A-levels for Oxford humanities degree

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meritobrsrk
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Hello all, I would like to study a humanities degree at Oxbridge or another Russell Group uni, preferably PPE, History and Politics or History and Economics or HSPS. I am currently taking Maths, Economics, History and Politics and Government. Is this a good combination for these degrees or are economcs and politics not considered "rigorous" enough? Might taking a modern language instead of either of those distinguish me more to a university like Oxford? It would have to be French or Russian as those are the ones I did for GCSEs. I got all 9s at GCSEs so it's difficult to eliminate subjects based on GCSE grade.
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ml.1612
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(Original post by meritobrsrk)
Hello all, I would like to study a humanities degree at Oxbridge or another Russell Group uni, preferably PPE, History and Politics or History and Economics or HSPS. I am currently taking Maths, Economics, History and Politics and Government. Is this a good combination for these degrees or are economcs and politics not considered "rigorous" enough? Might taking a modern language instead of either of those distinguish me more to a university like Oxford? It would have to be French or Russian as those are the ones I did for GCSEs. I got all 9s at GCSEs so it's difficult to eliminate subjects based on GCSE grade.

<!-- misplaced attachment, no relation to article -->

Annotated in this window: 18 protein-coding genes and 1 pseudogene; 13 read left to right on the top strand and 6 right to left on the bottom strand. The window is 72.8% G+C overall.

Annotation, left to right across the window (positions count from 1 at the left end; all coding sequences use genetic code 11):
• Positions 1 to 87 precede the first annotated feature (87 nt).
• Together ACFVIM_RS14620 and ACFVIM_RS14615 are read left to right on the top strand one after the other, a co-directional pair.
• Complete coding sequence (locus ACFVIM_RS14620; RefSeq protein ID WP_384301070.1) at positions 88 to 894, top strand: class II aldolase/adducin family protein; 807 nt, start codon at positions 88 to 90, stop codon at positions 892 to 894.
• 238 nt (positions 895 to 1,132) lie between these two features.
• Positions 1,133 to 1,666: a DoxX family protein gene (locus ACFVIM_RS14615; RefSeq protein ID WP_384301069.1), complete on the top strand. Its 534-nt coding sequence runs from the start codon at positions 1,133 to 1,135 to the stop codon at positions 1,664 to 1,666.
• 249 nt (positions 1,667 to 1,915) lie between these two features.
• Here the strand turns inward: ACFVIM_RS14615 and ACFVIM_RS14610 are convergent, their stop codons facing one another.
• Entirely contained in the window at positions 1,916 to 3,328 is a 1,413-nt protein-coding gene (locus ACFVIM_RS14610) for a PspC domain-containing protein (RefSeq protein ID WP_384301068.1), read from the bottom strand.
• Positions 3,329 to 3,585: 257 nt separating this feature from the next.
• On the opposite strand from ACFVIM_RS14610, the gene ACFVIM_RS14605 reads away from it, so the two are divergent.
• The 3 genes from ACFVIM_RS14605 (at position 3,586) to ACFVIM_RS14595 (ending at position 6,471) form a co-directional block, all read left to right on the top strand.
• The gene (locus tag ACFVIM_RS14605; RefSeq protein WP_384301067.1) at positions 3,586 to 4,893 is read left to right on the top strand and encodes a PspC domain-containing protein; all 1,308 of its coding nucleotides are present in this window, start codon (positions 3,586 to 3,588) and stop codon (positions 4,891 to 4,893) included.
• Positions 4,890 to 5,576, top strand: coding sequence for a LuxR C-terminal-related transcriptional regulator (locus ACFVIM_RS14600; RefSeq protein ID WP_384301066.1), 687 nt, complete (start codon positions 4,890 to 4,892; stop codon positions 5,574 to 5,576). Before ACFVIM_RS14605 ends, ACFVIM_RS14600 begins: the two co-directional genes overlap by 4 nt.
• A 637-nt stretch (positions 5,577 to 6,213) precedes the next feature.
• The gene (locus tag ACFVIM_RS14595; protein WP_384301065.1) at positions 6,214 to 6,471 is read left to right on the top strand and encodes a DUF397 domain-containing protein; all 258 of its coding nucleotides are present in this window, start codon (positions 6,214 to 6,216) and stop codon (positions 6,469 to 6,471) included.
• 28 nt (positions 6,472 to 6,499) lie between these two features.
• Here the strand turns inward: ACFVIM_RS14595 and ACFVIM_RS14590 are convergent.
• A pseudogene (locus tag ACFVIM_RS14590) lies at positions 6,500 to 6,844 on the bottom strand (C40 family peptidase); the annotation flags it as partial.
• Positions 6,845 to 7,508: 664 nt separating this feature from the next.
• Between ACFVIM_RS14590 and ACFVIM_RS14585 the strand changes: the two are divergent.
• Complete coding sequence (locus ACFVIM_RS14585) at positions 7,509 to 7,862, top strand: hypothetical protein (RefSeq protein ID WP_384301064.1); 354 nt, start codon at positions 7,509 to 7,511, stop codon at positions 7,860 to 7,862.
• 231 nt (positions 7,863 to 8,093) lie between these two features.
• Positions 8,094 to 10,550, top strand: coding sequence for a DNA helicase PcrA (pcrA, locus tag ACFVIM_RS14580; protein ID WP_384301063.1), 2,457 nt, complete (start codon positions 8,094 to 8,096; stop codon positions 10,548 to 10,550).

Hey, I'm a second year undergrad reading PPE at Oxford.
Your A-levels sound perfect. Literally, could not be better for Oxford PPE. The uni has no required A-levels for PPE, but Maths is recommended, and History is suggested. I don't know this for sure, but I would expect that your combination of A-levels are the most common among Oxford PPEists.

Economics A-level provides a good basis for undergrad econ, especially when combined with A-level maths. Lots of first year econ is taking the results you learn at A-level and deriving them mathematically, which is where basic calculus comes in really handy.
For politics, you have to be able to argue a point. Undergrad politics is very different from A-level; you take a big step up from describing the political world to actually testing those descriptions in practice. It's a lot of reading, and a bit of data work, but crutially your essays week-in week-out are arguing for a particuar position. Essay-based subjects are the best practice for this.
Then for philosophy, there's no one A-level that really sets you up best for this (no, not even Philosophy A-level!). It's a lot more technical than a lot of people expect; you really have to engage with the intricacies of arguments, and read critically. But as with politics, the end result is usually an essay that argues for a particular position, so any essay-based subject is a great start.

I'm not certain Oxford would particularly care about a modern language on top of those - you might be better focussing on the four. It may be fun to signal an interest via your personal statement, but always relate it to the degree (e.g. talk about an interest in French philosophy, political history of Russia etc). I think people overestimate how much Oxford cares about extracurriculars - they like well-rounded and curious students, but they don't need you to have 5 A-levels! Similarly, I wouldn't worry about your A-levels not being "rigorous" enough. No A-level work really stands up against undergrad work, and it's not really supposed to - all you're after is a solid groundwork and a keen interest in the subjects.